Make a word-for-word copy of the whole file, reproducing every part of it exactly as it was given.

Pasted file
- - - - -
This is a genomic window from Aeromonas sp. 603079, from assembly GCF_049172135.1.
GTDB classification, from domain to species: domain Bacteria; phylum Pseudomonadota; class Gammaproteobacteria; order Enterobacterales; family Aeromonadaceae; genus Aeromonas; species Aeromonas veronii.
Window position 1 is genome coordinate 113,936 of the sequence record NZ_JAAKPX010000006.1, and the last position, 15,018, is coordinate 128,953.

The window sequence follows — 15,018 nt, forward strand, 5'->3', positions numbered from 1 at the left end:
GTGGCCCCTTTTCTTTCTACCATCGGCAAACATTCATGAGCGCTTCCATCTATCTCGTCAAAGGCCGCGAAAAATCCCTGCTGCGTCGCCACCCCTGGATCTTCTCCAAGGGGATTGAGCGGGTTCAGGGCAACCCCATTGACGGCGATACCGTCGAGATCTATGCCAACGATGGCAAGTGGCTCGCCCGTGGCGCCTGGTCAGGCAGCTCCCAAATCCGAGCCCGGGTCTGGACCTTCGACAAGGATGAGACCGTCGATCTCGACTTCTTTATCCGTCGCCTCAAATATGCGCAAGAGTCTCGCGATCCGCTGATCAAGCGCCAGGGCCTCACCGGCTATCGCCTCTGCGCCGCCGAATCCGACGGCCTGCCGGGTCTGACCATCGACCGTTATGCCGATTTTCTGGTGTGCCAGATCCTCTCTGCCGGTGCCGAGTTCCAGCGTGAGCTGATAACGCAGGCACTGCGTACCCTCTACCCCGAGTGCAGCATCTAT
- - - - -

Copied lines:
This is a genomic window from Aeromonas sp. 603079, from assembly GCF_049172135.1.
GTDB classification, from domain to species: domain Bacteria; phylum Pseudomonadota; class Gammaproteobacteria; order Enterobacterales; family Aeromonadaceae; genus Aeromonas; species Aeromonas veronii.
Window position 1 is genome coordinate 113,936 of the sequence record NZ_JAAKPX010000006.1, and the last position, 15,018, is coordinate 128,953.

The window sequence follows — 15,018 nt, forward strand, 5'->3', positions numbered from 1 at the left end:
GTGGCCCCTTTTCTTTCTACCATCGGCAAACATTCATGAGCGCTTCCATCTATCTCGTCAAAGGCCGCGAAAAATCCCTGCTGCGTCGCCACCCCTGGATCTTCTCCAAGGGGATTGAGCGGGTTCAGGGCAACCCCATTGACGGCGATACCGTCGAGATCTATGCCAACGATGGCAAGTGGCTCGCCCGTGGCGCCTGGTCAGGCAGCTCCCAAATCCGAGCCCGGGTCTGGACCTTCGACAAGGATGAGACCGTCGATCTCGACTTCTTTATCCGTCGCCTCAAATATGCGCAAGAGTCTCGCGATCCGCTGATCAAGCGCCAGGGCCTCACCGGCTATCGCCTCTGCGCCGCCGAATCCGACGGCCTGCCGGGTCTGACCATCGACCGTTATGCCGATTTTCTGGTGTGCCAGATCCTCTCTGCCGGTGCCGAGTTCCAGCGTGAGCTGATAACGCAGGCACTGCGTACCCTCTACCCCGAGTGCAGCATCTAT